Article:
As I recall my father's last words
As I dismounted my camel
That's when it all started.

Spelunky is a free indie game that takes the random level generation, permanent death and complex item interactions found in games like Nethack and applies them to a 2D platformer. The result is brilliant, addictive, and mind-breakingly hard.

You control a character with a distinct resemblance to a certain archeologist, trying to get to the end of a series of randomly generated levels, killing enemies, collecting treasure and saving damsels in distress. Your character can jump, use his whip and carry a single item, such as rocks or guns, and use ropes or bombs to climb or blast his way through levels. What makes the game really interesting is the interactions of the various items you can find. At it's simplest, this can include things like picking up and throwing nearby rocks to kill enemies, but it rapidly becomes more complex: after a few deaths, I was stealing from shopkeepers, triggering boulder traps to demolish walls and trying to juggle the damsel in distress, a shotgun and a golden idol.

Make no mistake: Spelunky is hard. So far I have died more than fifty times, and I've only just made it into the second area. I died more than ten times in the tutorial. As in Nethack, death is permanent: there are no saves, extra lives or continues. The random level design can result in some horrible obstacles, but never seems to be unfair: there's always a route through a level. As most deaths are due to your own stupidity, this means there's a constant impulse to have "just one more go".

Spelunky is made by Derek Yu, and can be downloaded from


Part of Spelunky's coolness is due to the fact that it thinks of everything. The other part is its nostalgia: it has the look and feel of a DOS game, even though it's a 2009 game. You could say instead that, compared to Counterstrike and WoW, the graphics and sound are chunky. Think of it that way if you will, but I think it's kinda awesome that way.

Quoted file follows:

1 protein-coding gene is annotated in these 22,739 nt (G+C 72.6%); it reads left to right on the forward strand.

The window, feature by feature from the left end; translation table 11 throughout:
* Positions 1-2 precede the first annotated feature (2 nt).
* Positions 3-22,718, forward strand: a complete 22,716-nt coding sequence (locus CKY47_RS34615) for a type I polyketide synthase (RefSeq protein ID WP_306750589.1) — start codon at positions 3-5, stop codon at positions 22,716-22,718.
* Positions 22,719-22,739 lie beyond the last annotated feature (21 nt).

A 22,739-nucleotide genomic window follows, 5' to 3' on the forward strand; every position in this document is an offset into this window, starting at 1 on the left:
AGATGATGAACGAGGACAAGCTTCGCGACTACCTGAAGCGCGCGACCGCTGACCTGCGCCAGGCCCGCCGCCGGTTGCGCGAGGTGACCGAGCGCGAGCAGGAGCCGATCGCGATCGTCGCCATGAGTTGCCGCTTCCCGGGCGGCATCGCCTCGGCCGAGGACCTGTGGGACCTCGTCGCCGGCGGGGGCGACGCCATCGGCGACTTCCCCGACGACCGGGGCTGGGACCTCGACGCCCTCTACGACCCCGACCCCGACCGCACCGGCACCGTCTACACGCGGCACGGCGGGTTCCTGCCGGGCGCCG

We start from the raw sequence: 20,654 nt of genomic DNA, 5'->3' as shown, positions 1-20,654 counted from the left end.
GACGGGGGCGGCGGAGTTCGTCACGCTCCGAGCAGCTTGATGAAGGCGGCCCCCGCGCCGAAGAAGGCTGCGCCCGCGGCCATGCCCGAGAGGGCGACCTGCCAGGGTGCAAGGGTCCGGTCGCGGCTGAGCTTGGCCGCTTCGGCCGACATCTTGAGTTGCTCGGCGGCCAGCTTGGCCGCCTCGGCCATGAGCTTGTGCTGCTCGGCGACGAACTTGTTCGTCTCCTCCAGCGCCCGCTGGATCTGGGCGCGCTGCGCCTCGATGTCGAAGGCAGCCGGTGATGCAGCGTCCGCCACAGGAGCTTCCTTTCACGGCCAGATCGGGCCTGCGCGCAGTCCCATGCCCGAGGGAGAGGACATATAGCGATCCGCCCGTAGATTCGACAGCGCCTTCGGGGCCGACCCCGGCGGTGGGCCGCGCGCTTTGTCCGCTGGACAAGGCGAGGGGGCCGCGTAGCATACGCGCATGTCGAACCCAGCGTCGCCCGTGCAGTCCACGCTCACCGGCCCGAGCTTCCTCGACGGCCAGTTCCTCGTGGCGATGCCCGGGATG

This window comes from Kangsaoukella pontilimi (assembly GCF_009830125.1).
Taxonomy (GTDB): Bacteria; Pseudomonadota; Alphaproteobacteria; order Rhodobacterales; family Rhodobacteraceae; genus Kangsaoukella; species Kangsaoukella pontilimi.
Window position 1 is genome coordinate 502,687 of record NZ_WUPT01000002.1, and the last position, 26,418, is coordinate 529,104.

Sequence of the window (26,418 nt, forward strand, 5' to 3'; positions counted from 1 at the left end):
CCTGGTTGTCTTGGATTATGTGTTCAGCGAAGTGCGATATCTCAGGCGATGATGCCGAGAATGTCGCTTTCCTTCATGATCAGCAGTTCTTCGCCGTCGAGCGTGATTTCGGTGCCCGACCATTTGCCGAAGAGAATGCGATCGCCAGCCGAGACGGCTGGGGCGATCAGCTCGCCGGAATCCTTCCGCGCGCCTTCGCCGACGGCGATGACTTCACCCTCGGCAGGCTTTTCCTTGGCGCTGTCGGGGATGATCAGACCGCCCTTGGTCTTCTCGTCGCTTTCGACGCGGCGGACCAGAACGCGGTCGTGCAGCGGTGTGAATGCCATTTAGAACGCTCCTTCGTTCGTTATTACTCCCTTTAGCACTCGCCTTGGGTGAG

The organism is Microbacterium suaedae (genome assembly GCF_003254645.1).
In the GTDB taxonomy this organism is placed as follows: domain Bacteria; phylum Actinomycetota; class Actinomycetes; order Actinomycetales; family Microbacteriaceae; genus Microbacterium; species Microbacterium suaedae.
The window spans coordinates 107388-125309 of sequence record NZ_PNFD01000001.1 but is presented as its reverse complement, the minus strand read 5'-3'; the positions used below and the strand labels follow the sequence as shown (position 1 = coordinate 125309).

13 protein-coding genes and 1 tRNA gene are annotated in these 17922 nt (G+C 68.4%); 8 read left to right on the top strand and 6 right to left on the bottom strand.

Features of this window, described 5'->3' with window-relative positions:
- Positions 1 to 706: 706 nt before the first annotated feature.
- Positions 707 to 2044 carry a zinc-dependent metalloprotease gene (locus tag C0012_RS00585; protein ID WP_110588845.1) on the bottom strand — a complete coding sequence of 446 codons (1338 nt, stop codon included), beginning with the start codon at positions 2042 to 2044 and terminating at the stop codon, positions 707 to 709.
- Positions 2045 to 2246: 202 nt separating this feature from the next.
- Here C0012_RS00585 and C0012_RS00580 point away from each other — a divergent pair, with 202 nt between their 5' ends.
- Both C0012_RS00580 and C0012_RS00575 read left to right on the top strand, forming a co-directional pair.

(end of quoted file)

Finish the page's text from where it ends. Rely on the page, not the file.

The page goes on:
As BaronWR says, this is a very hard game. However, the sheer silliness of some little tricks the game implements makes me involuntarily giggle. Literally. You throw a dart, it rebounds and kills you. You throw a rock, it rebounds and kills you. You walk past spikes, they do nothing; you fall on them, they kill you. You shoot a shopkeeper, steal from a shop, or throw a bomb nearby, the shopkeeper hunts you down; you kill him, you are "Wanted" in the next level. (Incidentally, after dying 30 times without a win, my goal is now to successfully loot a shop and get to the end of a level, twice in a row. I am still searching for my first win in this respect, as well as in the game itself.)

My ratings:

  • Graphics: 6/10. As I say, reminiscent of the olden days of computing. But that's not all bad, as it saves on space.
  • Sound: 6/10. Again, a little older technology never hurt. Makes the game that much smaller and that much more accessible, as well as much easier to download.
  • Playability: 10/10. Though following a pattern, it pseudorandomly generates all its levels. Essentially, you explore a different cave every time. Its default controls are reasonably easy to use, and the controls are fully customisable. The one con is its difficulty, but this is negated by the strength of its challenge and tongue-in-cheek attitude.
  • Lastability: 9/10. If you don't like this kind of game, you're likely to drop it and run. For the rest of us, it's a nifty little challenge. It is also highly addictive: I have now played it 80 times. (No wins, but still.)
  • Usability: 7/10. It only has a Windows port, though it's scheduled for XBLA in 2010. I'd love to see this ported onto Mac OS X or Linux, however, this seems unlikely. I'm going to try and run some experiments with Wine; hopefully it comes out nicely.
  • Overall: 38/50 = 7.6/10. Unfortunately, the game looks far, far worse written down. It is an excellent game.

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